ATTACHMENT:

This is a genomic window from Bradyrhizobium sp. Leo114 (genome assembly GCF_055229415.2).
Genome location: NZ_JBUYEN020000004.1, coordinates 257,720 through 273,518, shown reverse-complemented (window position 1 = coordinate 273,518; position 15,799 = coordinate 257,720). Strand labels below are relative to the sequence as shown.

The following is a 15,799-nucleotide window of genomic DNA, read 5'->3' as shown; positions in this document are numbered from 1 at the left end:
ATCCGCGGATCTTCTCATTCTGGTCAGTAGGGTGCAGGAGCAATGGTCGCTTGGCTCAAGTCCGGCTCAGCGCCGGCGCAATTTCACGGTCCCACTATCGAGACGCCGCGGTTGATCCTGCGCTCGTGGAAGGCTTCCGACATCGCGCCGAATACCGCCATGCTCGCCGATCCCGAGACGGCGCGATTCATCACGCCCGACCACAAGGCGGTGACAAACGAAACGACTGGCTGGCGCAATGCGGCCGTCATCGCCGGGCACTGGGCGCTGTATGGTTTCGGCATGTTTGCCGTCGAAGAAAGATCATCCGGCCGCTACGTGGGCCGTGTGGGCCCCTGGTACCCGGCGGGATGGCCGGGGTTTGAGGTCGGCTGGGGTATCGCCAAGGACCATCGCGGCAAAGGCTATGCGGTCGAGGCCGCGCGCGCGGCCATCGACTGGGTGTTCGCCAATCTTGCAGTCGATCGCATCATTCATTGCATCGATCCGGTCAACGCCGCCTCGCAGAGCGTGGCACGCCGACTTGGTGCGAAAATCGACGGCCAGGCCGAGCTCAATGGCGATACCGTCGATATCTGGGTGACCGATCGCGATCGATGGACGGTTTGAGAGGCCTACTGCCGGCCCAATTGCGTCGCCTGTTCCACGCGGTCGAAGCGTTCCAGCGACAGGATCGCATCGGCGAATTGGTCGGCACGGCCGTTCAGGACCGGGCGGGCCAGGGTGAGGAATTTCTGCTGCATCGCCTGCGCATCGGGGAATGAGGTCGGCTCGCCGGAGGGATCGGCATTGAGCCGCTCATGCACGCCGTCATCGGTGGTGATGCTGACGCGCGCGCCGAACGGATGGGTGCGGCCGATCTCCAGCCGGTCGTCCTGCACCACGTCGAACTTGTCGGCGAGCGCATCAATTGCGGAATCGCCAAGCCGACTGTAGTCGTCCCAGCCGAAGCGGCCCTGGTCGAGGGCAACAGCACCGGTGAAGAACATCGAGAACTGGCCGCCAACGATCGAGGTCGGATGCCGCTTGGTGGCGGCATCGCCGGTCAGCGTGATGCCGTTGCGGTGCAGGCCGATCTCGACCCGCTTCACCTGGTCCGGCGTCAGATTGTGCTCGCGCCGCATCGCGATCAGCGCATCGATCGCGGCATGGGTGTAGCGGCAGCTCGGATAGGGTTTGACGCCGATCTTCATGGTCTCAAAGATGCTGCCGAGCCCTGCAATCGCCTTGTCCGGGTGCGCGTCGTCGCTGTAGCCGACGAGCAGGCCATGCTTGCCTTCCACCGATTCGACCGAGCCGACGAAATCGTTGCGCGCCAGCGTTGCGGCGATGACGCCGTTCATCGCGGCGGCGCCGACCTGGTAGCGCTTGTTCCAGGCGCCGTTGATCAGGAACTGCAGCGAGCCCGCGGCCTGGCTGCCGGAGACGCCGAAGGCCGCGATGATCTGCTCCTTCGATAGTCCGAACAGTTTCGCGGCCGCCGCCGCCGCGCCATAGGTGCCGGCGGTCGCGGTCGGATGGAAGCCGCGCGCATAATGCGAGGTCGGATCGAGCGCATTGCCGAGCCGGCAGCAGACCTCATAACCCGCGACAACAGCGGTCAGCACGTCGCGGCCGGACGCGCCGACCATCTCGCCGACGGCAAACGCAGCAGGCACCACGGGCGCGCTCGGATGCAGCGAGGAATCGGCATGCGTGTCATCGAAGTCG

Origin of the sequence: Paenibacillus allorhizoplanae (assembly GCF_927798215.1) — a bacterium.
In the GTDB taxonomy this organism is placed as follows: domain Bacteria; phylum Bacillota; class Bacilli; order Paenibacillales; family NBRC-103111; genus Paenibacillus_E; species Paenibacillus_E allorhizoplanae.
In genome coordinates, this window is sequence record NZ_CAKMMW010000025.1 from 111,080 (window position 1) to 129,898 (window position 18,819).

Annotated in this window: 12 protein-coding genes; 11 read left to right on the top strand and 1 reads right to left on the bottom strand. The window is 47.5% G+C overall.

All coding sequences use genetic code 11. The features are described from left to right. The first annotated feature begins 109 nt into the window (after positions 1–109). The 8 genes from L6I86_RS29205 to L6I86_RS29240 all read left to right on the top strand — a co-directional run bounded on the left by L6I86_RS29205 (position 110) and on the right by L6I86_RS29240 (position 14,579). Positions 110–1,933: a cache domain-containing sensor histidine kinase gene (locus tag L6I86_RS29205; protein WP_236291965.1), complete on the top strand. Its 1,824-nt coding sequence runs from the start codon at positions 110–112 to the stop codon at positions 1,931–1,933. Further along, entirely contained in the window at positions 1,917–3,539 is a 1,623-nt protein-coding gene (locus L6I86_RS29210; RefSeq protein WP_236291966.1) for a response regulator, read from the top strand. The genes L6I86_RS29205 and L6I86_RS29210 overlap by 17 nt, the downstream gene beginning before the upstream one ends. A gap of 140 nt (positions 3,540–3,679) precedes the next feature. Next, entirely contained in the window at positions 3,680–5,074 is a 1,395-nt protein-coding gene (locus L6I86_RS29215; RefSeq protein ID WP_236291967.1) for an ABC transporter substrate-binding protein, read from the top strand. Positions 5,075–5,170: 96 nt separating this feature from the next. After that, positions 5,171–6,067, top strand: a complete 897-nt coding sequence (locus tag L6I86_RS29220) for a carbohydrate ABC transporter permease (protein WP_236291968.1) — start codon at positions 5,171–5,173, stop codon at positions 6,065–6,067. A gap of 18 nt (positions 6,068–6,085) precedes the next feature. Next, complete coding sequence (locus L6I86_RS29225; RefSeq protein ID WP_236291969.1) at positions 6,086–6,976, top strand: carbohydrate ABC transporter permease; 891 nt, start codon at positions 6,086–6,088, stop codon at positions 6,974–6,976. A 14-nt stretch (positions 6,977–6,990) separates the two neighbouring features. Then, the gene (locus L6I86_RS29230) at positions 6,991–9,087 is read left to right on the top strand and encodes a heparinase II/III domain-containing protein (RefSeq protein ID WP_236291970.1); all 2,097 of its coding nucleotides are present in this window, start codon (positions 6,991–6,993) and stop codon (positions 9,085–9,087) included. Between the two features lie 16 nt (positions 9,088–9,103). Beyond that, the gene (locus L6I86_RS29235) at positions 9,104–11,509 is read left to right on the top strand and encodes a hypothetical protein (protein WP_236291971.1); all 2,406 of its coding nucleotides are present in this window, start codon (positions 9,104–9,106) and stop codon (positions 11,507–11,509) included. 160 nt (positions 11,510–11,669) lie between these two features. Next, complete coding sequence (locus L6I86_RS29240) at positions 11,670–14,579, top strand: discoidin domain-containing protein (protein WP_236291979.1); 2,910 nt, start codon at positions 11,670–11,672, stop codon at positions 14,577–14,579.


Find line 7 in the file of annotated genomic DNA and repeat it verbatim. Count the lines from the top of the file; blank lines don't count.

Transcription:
In genome coordinates, this window is sequence record NZ_CAKMMW010000025.1 from 111,080 (window position 1) to 129,898 (window position 18,819).